With this ascent, I had my 11th Arizona County highpoint completed, a task I would finish a few months later. Then, I met the love of my life, married her, and we came back in November 2003 for another visit, her first time in the range.

Second Visit, November 2003: Beth and I planned to hike another Arizona county highpoint while the weather state-wide remained mild. We drove out to our hotel in Willcox the day before, and enjoyed some authentic Mexican food for our pre-hike dinner that night.

We decided to try the peak via the Crest Trail, with Rustler Park as our first choice but also keeping our options open depending on road conditions and other factors. From our hotel in Willcox we followed State Route AZ-186 35 miles southeast toward the Chiricahua National Monument, then right (south) another 14 miles up the Pinery Canyon Road toward Onion Saddle and Rustler Park (FR-42 and FR-42D). Past the campgrounds and trailheads at Rustler Park we drove to the guard station buildings and found the gate to a lesser road leading to Long Park. If I could get us there, our hike would be relatively short. The road segment to Long Park is rough, needing 4-wheel drive, but I took it slow and we arrived at Long Park in cool, clear conditions. We suited up and got things in order, starting the hike at 9:10 a.m.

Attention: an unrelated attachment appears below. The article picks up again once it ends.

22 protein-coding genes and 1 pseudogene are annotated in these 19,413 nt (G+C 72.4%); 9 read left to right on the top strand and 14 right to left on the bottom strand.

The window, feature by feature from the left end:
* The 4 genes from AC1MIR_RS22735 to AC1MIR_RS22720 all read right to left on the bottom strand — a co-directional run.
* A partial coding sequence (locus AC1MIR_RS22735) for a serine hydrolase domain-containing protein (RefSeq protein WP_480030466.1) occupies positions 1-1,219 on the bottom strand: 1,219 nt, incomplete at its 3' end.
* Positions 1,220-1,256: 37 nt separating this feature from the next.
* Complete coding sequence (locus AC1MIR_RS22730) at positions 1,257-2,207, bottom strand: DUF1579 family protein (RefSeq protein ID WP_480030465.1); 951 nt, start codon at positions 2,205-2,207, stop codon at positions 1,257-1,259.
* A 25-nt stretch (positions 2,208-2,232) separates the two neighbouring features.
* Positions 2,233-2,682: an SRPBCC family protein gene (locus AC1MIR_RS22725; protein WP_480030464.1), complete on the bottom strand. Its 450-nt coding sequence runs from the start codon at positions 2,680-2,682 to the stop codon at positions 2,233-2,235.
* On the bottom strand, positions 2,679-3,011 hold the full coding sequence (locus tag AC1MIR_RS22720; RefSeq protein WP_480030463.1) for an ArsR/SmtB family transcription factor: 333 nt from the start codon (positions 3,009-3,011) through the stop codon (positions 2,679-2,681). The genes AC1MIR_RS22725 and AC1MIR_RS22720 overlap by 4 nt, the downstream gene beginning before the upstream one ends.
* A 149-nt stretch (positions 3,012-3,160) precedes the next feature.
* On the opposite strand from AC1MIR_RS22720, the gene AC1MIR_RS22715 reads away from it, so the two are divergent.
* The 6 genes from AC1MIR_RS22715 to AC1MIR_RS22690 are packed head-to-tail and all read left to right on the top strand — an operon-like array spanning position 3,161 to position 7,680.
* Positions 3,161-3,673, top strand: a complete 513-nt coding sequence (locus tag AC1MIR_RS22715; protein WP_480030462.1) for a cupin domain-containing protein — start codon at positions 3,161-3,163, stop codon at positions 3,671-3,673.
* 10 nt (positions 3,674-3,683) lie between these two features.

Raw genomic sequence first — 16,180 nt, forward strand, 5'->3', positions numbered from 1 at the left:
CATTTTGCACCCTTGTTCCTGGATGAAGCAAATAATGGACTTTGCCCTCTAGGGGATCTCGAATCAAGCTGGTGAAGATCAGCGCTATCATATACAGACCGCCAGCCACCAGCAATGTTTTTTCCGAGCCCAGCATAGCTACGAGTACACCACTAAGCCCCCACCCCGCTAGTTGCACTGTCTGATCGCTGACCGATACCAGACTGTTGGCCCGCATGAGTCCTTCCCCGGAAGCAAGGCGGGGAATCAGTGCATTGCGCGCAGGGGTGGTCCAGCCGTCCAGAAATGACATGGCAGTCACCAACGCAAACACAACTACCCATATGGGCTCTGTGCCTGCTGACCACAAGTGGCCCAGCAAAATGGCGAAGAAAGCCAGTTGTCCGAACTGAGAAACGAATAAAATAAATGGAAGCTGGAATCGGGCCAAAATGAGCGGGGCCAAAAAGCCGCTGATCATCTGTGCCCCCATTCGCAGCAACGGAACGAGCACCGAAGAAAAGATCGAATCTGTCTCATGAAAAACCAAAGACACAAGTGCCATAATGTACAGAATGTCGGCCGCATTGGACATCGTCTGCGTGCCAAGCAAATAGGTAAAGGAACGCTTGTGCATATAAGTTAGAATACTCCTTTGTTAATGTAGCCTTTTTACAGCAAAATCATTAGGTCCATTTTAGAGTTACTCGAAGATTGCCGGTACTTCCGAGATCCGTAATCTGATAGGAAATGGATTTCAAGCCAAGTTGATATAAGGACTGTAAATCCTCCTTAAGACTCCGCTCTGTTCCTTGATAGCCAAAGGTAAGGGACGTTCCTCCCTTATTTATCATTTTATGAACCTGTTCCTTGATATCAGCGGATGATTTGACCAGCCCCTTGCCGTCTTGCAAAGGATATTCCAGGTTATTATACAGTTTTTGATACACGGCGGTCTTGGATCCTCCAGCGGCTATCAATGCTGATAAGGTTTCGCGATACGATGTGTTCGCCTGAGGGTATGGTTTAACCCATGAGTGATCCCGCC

From Long Park, we followed a mostly-level trail south for 2/3 of a mile to the Crest Trail (Trail 270). We followed the Crest Trail south, contouring past Flys Peak, coming to a meadow at Round Park, then contoured around some smaller peaks before coming to Cima Park ("Park" is used in these cases to refer to small saddles along the range crest). We hiked up the easy grades, took a breakfast break, and followed the trail past Anita Springs and directly up to the summit, 3.5 miles and 2 hours after starting, in exquisite weather.